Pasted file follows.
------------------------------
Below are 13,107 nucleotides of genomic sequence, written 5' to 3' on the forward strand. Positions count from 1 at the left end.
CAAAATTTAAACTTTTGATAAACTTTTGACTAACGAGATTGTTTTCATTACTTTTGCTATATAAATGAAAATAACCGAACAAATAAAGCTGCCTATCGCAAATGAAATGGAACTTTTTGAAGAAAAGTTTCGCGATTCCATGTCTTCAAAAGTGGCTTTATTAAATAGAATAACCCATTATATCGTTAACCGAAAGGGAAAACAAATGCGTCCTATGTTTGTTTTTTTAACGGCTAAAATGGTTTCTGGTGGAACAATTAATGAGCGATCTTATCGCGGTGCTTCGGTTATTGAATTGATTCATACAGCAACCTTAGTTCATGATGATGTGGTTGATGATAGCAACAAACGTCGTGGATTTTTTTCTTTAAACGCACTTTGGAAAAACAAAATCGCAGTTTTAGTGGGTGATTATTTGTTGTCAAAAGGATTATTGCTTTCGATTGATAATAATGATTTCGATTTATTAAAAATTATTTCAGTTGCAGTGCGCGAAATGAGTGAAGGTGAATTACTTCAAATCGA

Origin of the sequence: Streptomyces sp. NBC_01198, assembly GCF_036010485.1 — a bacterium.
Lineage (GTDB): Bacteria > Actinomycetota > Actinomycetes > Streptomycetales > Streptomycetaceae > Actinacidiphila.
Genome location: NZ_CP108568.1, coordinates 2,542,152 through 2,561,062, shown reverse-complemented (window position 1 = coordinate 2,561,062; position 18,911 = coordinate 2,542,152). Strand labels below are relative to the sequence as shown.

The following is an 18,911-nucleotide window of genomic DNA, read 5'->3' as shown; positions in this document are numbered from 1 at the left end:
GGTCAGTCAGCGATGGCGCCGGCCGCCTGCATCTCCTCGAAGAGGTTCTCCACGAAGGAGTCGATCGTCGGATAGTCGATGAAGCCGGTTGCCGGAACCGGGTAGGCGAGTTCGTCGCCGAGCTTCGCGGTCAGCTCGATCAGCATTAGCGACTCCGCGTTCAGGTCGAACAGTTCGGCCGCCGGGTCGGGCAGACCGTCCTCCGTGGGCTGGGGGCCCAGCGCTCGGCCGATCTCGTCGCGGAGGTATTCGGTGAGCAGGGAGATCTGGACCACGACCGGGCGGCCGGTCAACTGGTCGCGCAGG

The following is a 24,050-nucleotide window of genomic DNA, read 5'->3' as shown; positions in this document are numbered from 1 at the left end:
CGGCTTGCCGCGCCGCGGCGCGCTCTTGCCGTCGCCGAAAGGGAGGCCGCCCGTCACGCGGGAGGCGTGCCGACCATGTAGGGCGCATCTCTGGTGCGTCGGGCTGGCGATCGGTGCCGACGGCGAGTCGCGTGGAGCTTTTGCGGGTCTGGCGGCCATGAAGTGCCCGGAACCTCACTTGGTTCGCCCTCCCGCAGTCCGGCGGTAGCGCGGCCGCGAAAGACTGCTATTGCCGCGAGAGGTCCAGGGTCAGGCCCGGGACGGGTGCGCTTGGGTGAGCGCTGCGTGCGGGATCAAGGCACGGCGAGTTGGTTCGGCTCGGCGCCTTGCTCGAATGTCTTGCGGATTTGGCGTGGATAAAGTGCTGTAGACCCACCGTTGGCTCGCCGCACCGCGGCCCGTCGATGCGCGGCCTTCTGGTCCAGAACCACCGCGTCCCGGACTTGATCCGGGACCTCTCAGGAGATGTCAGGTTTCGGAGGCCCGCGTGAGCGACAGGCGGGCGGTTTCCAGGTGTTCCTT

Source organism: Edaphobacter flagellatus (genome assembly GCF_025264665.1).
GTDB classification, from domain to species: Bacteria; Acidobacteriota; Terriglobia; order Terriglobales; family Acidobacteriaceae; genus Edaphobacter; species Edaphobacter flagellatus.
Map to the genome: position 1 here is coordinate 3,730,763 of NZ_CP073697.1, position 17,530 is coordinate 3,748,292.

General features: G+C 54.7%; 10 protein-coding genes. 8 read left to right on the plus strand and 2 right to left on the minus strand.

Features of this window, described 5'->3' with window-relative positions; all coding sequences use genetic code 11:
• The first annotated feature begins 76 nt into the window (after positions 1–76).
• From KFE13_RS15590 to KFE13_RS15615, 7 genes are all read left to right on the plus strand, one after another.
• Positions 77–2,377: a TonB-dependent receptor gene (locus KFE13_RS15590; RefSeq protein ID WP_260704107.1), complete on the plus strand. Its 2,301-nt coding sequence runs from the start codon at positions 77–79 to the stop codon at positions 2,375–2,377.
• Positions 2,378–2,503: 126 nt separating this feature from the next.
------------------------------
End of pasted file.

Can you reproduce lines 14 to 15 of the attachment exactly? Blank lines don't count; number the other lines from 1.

Features of this window, described 5'->3' with window-relative positions; all coding sequences use genetic code 11:
• The first annotated feature begins 76 nt into the window (after positions 1–76).